Part One with this title was posted in 2007,
We've examined the practicalities and plausibilities of the HAPPILY EVER AFTER ending, the HEA, at considerable depth and from many angles.
And here's a post with links to the previous 6 parts getting deep into this subject:
What Does She See In Him -- the key question all Romance writers must keep firmly in mind when crafting the plot:
It remains that half or more of the USA population claims (sometimes bitterly) that they don't believe in Happily Ever After -- and have defaulted to "Happily for Now" - a term I've heard used in TV drama dialogue, it's so common.
It's a philosophy of life, like the irksome and extremely destructive fallacy which we've also discussed, "I'm doing all I can ..."
What's the relationship between these two philosophies? And what has that relationship to do with the growing commonality of the Cheating Woman and the popularity of a book I'll point you to below.
"I'm doing all I can ..." means I don't have to make any actual effort to accomplish anything -- I'm off the hook once I've just done what I already know how to do.
HAPPILY EVER AFTER -- the HEA ending -- requires heroism on the part of both people in the relationship.
Heroism is doing MORE than you can. Heroism is accomplishing the task regardless of your personal limits, regardless of what limits your environment, social custom, work-rules, etc. put on you -- regardless of any external force acting on you.
Once you have given your Word of Honor, you do what you said, regardless.
That's why giving a Word of Honor is an extremely rare and precious occasion.
Saying you will do something and then just not doing it because "I can't" corrodes the strength of your character -- and often has little effect on anyone else.
The Word of Honor is something that has likewise been suppressed in our current culture.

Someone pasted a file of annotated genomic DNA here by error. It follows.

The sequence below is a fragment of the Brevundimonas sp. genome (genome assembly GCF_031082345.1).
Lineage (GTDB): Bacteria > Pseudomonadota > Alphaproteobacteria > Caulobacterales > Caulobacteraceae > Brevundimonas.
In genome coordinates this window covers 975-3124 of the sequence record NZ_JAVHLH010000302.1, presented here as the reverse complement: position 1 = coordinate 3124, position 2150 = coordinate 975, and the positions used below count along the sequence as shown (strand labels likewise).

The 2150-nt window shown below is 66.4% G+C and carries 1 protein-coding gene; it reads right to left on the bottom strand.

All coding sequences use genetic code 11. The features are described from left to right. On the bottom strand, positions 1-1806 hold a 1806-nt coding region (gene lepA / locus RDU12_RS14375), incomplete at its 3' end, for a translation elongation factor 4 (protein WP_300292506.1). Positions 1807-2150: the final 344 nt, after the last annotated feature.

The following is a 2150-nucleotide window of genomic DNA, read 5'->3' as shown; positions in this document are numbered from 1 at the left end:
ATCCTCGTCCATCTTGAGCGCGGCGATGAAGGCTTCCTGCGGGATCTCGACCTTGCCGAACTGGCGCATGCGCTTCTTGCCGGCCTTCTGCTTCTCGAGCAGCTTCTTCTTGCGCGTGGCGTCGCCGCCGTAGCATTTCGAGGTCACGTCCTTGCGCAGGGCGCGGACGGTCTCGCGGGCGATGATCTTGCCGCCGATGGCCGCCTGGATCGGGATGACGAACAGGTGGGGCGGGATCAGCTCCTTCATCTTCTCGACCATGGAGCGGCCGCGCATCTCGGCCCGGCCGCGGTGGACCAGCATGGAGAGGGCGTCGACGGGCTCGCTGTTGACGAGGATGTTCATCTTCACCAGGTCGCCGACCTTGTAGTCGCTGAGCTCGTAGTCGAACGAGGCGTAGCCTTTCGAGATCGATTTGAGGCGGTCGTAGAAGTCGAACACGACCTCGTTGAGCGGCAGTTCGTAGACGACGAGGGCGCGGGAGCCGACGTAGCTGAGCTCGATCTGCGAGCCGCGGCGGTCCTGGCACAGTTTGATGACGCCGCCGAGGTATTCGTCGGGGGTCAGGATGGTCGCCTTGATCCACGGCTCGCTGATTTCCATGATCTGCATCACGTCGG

I suspect you could make a case in a well written Romance story for the Word of Honor (Noblesse Oblige, too) being a component of most Religions (or mystical practices). And the discarding of the Word of Honor may be a "baby and the bathwater" situation -- where we have scrubbed religion from public notice, but along with that eradicated all personal Honor.
That's what "I'm doing all I can" actually means -- it is a plea to regard your Honor as unsmirched because you have fulfilled your Word, despite the fact that the task is not accomplished.
If you can't quite grasp this, I recommend you read a few of Chelsea Quinn Yarbro's Saint Germain novels.
So Happiness is actually a mental/emotional condition that originates inside your deepest Self where you find you are satisfied with your own performance.
You can't live "Happily Ever After" if inside yourself you find your personal structure disintegrating -- which it will if you don't keep your Word in all things all the time, regardless of whether you can or not.
Note that when you do something you can't do -- it becomes something you can.
It changes you, inside and outside, when you accomplish a task that is beyond you at the moment you start out to do it. So "I'm doing all I can" is a pledge to never change, never grow, never mature, never set a record, never raise the bar for all humanity. That's a Word given -- and if you keep that Word, you will likely never achieve the HEA for yourself.
The "I'm doing all I can" defense is a plea for another person to accept that your inner character is intact -- to try to prove to yourself that it actually is intact when you know for a fact that it is not intact.
Our culture has elevated "appearances" above "truth."
If you induce others to acknowledge that you are blameless, then you can accept that you are.
Only it just does not work that way -- no matter what, we KNOW that coming up short of accomplishing what we've promised to accomplish (or been paid to accomplish in our jobs) is corroding our personal integrity as battery acid corrodes the contacts in a car until the car won't start. The metal of the contacts crumbles, eaten by the acid -- and "doing all I can" then not persisting until the task is accomplished has an acidic byproduct that destroys the character's "contacts" with -- whatever it is that's "out there" and is the source of Love in the universe.
When that contact stops working, the Love energy stops flowing.
So that's the relationship between "Happily Ever After" and "Doing All I Can." In a word: Love.
Now, what has that to do with the cheating spouse? In this case, I'm talking about the plot element The Cheating Wife.
I hope that this article is still available when you are reading this post:
According to the UK Adultery Survey 2012 by undercoverlovers.com, cheating women are more likely to stray as they are seeking emotional fulfillment, an improvement to their self-esteem and romance. When women cheat will depend on how fulfilled they feel in their marriages. But according to the survey, wives who cheat will do so five years into their marriages whereas men will do so seven years in.